Cape Gazette
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Commentary

Supreme Court’s health decision means we can move forward

By Jeff Fried | Jul 10, 2012
Jeffrey M. Fried, FACHE, is president and chief executive officer of Beebe Medical Center

The recent decision by the Supreme Court to uphold the individual mandate is a good thing because it means we don’t have to go back to square one to fix the significant problems with the way our healthcare system is structured.  While we knew the Affordable Care Act did not address some of the most difficult problems when it was passed, it is a start in the right direction.  Of course, the biggest problem is the cost of healthcare.  The United States spends approximately 60 percent more on healthcare than the next highest country, Switzerland.  This is not a sustainable situation.

Our healthcare system continues to face numerous challenges.  First, we are all getting older, and with 10,000 baby boomers turning 65 each day, the aging of our population will create increasing demands upon our healthcare system.  Consequently, we must look to find ways to reduce the growth of healthcare expenditures to account for this inevitable demographic shift.

Second, our healthcare system often lacks the right incentives.  The current payment mechanisms and the lack of a rational approach to compensate individuals for medical mistakes creates incentives to hospitalize more people, order more tests, and do more procedures.  If we want this costly approach to change, we need both payment reform and tort reform.  For example, creating specialized courts has been successful for worker’s compensation, and there’s no reason why it couldn’t work with malpractice claims.

Third, the purpose of the federal mandate is to provide 30 million uninsured people with some level of healthcare coverage.  We are the only industrialized country in the world that doesn’t ensure its citizens have access to basic healthcare services.  Providing people with a safety net is a first step, but it won’t make much difference if there aren’t enough primary-care doctors and practitioners to see them.  We need to do more to encourage young doctors to pursue careers in primary care, and while the bill makes some attempt to do this by increasing reimbursement for primary-care doctors, it doesn’t go far enough to increase access.

Finally, a large percentage of the U.S. healthcare dollar is spent on taking care of medical problems that are self-inflicted.  The American Medical Association recently reported that 25 cents of every healthcare dollar is spent on the treatment of diseases or disabilities that result from potentially changeable behaviors. We need to encourage people to take more responsibility for their own healthcare so that avoidable costs can be reduced.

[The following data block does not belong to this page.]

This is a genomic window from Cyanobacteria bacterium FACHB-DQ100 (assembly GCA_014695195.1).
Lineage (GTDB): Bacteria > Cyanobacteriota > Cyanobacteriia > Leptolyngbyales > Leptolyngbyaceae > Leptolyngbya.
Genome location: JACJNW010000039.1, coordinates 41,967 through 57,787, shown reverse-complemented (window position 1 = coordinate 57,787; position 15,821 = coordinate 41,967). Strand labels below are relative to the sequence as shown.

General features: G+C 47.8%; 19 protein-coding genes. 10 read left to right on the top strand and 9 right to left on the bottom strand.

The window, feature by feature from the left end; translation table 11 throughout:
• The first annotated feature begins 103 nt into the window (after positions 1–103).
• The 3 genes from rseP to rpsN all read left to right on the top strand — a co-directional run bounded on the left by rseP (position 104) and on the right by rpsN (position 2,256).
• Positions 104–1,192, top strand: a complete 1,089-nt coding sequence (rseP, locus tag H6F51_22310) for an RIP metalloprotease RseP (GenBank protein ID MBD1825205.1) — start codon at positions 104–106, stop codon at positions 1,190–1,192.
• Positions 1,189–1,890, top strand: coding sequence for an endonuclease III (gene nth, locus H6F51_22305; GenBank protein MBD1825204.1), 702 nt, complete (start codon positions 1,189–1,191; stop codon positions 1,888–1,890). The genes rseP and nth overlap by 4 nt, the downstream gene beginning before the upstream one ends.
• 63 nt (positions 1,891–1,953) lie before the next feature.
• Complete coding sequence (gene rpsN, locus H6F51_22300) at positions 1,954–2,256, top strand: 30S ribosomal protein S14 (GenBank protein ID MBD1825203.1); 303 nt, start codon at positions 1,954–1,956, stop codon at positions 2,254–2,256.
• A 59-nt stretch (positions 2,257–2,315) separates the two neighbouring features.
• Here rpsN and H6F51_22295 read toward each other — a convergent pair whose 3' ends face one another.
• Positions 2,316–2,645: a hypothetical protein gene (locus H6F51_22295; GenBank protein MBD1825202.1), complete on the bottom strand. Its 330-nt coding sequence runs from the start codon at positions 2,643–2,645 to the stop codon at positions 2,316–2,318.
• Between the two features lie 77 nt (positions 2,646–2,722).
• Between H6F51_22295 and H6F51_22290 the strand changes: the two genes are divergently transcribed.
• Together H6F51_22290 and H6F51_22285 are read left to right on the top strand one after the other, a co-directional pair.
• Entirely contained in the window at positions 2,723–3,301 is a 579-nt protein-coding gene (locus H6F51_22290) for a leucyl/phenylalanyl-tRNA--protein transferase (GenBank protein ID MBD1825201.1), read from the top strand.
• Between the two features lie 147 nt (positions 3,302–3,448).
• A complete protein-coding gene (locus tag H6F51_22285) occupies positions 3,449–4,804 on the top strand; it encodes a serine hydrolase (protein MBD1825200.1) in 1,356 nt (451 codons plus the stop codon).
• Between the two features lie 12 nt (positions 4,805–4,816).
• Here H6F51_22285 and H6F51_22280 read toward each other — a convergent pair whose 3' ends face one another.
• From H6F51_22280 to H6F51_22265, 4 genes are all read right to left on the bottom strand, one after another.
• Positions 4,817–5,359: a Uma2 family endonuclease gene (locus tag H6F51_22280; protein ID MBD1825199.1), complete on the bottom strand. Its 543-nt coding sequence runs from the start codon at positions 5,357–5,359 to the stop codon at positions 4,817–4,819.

We are already seeing positive changes from the Affordable Care Act.  Hospitals and doctors are trying to figure out how to redesign the way we deliver care so that we can provide better care at lower costs.  For example, the idea of a Patient-Centered Medical Home is developing traction.

This concept engages care coordinators and healthcare coaches in helping primary-care doctors make sure patients get the care they need, and it bridges the communication gaps that often exist in our “siloed” healthcare system.  At Beebe, we are working with our physicians to develop these new arrangements and models.

In addition, doctors and hospitals are working to prevent unnecessary hospital readmissions.  This is obviously better for the patient and also for the hospitals because of the way the government will pay hospitals under the Value Based Purchasing Program. It also will be better for Medicare, Medicaid and other insurance companies because it means fewer days in the hospital to pay for.  

It’s an example of an incentive that does the right thing for everyone.  Thanks to the hard work and effort of our doctors, nurses, case managers and other staff at Beebe, we have made great progress in reducing the rate of readmissions for patients who have had heart attacks, congestive heart failure, or pneumonia.

I have always believed that the individual mandate, or the concept of spreading risk among those who are not sick to help pay for those who are sick, makes sense if we are going to continue to depend upon insurance companies and third-party payers to pay for healthcare services.  

The whole idea of insurance is to spread risk and therefore make care more affordable for everyone.

Despite what ultimately happens in Washington, change is occurring.  I believe that doctors, hospitals, and payers will continue to look for ways to work together and help to lead the changes that are necessary to ensure an affordable and sustainable healthcare system for all.

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